Happily Ever After

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White lawn dress printed with butterflies and flowers by Thea Porter. Straw hat by Buckle Under. Red wedge shoes by Kurt Geiger. Belt by Shape.

There’s a good reason why Vanity Fair is possibly my favourite magazine of this period. They were relatively conventional in the 1960s, and would ‘merge’ with Honey magazine around 1972, but in their death knells they were just about the most innovative magazine in the UK. Issues were often themed around ‘issues’, for example this one is entirely themed around break-ups and divorces (including a story on what a divorced man should wear when taking his kid out for the day).

Nor did they shy away from more expensive designer names, such as Thea Porter and Zandra Rhodes here, mixing them happily with the more affordable but still iconic boutique names like Stirling Cooper and Mr Freedom. Adding Foale and Tuffin, Pablo and Delia and Terry de Havilland into the mix for good measure, and all those stunning illustrations by Michael Foreman… this is one of my favourite editorials of all time.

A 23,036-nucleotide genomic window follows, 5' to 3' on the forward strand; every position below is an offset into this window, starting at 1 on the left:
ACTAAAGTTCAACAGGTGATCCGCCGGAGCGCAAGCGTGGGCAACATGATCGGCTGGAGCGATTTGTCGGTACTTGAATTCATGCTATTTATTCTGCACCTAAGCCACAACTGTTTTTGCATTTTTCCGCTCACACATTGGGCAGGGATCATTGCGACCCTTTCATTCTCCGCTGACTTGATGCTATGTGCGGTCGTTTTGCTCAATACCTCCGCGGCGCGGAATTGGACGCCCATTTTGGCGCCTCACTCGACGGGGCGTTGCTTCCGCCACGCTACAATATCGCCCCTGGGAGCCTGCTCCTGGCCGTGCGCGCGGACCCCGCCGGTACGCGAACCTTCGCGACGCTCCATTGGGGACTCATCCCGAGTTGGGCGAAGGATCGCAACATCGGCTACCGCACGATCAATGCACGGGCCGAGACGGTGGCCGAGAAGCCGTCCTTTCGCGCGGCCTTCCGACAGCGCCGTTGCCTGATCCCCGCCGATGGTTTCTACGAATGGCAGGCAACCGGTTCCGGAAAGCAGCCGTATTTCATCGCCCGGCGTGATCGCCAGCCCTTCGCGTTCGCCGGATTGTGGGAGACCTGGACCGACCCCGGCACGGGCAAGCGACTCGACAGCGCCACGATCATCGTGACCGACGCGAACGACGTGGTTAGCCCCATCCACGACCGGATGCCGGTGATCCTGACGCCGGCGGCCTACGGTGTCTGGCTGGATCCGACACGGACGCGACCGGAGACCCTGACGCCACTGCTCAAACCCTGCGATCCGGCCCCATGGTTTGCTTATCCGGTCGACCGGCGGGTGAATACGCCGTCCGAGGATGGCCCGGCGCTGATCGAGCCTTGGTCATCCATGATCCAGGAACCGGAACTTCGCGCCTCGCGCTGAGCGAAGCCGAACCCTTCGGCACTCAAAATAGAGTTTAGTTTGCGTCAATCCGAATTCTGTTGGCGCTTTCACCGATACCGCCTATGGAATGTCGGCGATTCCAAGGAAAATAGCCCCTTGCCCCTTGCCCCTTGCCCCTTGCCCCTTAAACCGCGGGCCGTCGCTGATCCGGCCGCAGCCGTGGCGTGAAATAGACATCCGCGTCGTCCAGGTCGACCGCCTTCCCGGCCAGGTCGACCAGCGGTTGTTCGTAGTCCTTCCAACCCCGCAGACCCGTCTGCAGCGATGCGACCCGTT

Vanity Fair is also, frankly, a nightmare to scan because it falls apart at the binding with the lightest touch, which is why I don’t scan them as often. So enjoy the heaven of Harri Peccinotti’s work while I gently shuffle all the pages back into the magazine…

Photographed by Harri Peccinotti.

Illustrations by Michael Foreman.

Scanned by Miss Peelpants from Vanity Fair, April 1971.

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Long grey crepe dress patterned with purple, green and red birds by Shape. Pablo and Delia suede thong necklace. Blue suede shoes at Sacha.